Why you shouldn’t feel guilty about having a massage? Posted by Thann Sanctuary on August 23rd, 2010
For those of you who feel guilty about having a massage, or think that a massage is just a waste of money, and doesn’t do much, think again.
It’s no coincidence we often crave to be physically pampered,
nourished, and soothed when we’re feeling stressed or run down it’s our body’s way of telling us we need some tender loving care. Massage for health. And according to the Pacific College of Oriental Medicine, now science is backing this up. The college notes that studies conducted at the TOUCH Research Institute at the University of Miami have revealed that massage increases the availability of all neurohormones affecting brain chemistry. According to the study, massage can increase focus and fine motor skills. It can increase alertness or bring on intense relaxation and easier sleep, relieve pain, and even help with tissue repair.
Massage tends elevates the levels of dopamine, a neurohormone released by the hypothalamus. Dopamine influences fine motor activity like painting or playing a musical instrument. It affects intuition, inspiration, joy, and enthusiasm. Those lacking in dopamine will likely exhibit clumsiness, poor focus, and be easily distracted.
Massage can also raise the availability of serotonin, a neurohormone that regulates behavior in terms of emotions, acting to quell irritability and cravings for sex and food. Those low in serotonin often have difficulty sleeping and tend to suffer from depression and obsessive-compulsive disorders.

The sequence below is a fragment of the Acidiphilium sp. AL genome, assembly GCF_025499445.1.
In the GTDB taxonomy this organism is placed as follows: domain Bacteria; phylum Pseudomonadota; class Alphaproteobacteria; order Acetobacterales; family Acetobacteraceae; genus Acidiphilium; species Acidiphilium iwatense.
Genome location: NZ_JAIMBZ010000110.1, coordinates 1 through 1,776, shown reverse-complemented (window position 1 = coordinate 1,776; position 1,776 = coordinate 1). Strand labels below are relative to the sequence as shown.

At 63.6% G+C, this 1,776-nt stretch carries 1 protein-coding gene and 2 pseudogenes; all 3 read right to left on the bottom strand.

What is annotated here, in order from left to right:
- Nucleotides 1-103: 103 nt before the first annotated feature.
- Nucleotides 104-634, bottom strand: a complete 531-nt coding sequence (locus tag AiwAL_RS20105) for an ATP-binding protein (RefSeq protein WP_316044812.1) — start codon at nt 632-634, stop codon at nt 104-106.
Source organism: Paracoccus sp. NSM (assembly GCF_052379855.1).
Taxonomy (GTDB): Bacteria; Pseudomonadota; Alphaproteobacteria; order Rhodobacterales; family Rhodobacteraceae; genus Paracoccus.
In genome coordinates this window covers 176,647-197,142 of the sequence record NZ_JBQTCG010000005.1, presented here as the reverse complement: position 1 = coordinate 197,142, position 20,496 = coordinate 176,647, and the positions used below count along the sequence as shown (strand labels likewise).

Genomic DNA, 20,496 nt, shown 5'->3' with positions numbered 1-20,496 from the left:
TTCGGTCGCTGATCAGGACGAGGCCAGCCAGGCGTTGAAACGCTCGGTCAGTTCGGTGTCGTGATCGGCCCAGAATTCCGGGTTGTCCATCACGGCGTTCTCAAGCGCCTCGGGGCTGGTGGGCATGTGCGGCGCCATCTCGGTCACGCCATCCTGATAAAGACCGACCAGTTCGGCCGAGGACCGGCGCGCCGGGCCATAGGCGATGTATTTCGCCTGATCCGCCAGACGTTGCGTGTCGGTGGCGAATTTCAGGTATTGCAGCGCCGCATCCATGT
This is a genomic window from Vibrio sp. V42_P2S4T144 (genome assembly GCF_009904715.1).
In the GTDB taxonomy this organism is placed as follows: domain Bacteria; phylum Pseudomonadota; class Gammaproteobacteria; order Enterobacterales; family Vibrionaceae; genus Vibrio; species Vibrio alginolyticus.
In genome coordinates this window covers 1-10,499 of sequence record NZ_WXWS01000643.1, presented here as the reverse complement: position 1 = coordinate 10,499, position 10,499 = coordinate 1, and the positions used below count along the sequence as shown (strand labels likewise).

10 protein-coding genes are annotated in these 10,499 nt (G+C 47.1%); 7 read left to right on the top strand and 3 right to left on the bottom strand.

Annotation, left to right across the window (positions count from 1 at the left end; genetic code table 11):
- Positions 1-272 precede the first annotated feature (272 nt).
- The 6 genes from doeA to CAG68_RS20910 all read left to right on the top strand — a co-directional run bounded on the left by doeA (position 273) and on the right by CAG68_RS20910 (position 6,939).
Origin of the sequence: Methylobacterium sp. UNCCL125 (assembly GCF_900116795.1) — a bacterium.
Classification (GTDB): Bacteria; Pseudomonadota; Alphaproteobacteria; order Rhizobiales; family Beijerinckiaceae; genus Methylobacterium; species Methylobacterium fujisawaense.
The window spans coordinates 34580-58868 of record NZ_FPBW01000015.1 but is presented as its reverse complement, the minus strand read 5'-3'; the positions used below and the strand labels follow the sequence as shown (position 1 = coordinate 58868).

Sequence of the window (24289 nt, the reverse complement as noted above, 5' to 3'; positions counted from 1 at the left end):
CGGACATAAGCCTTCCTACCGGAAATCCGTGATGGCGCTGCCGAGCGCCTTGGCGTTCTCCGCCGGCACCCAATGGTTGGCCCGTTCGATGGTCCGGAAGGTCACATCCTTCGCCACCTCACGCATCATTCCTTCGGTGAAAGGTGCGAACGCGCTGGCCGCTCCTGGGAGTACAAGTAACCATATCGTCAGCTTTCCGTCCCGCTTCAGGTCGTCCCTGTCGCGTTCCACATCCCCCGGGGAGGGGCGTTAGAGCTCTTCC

Research has shown that massage can achieve a number of positive results. For example, a 15 minute seated massage can elevate epinephrine (adrenaline) levels by stimulating the sympathetic nervous system. This can increase a person’s alertness. A slower, longer, deeper, and more rhythmic massage can, on the other hand, reduce epinephrine levels, creating a feeling of relaxation, and facilitating deep sleep.
Acupressure and trigger point therapy (applying pressure to tender muscle tissue to relieve pain and dysfunction) are further examples of massage techniques that provide a number of important benefits. These techniques create endorphins, which are compounds known to reduce pain and produce a sense of euphoria. After 15 minutes of massage, endorphins come into play and their “feel good” effects may last up to 48 hours.
Oxytocin is another neurohormone produced by massage therapy. It supports feelings of attachment and can help during pregnancy, birthing, and lactation. Massage therapy has also been shown to reduce levels of Cortisol — the stress related neurohormone produced by the adrenal glands. Finally, by encouraging sleep, massage can increase the availability of growth hormones, which promote cell division and is involved in tissue repair, regeneration, and healing.
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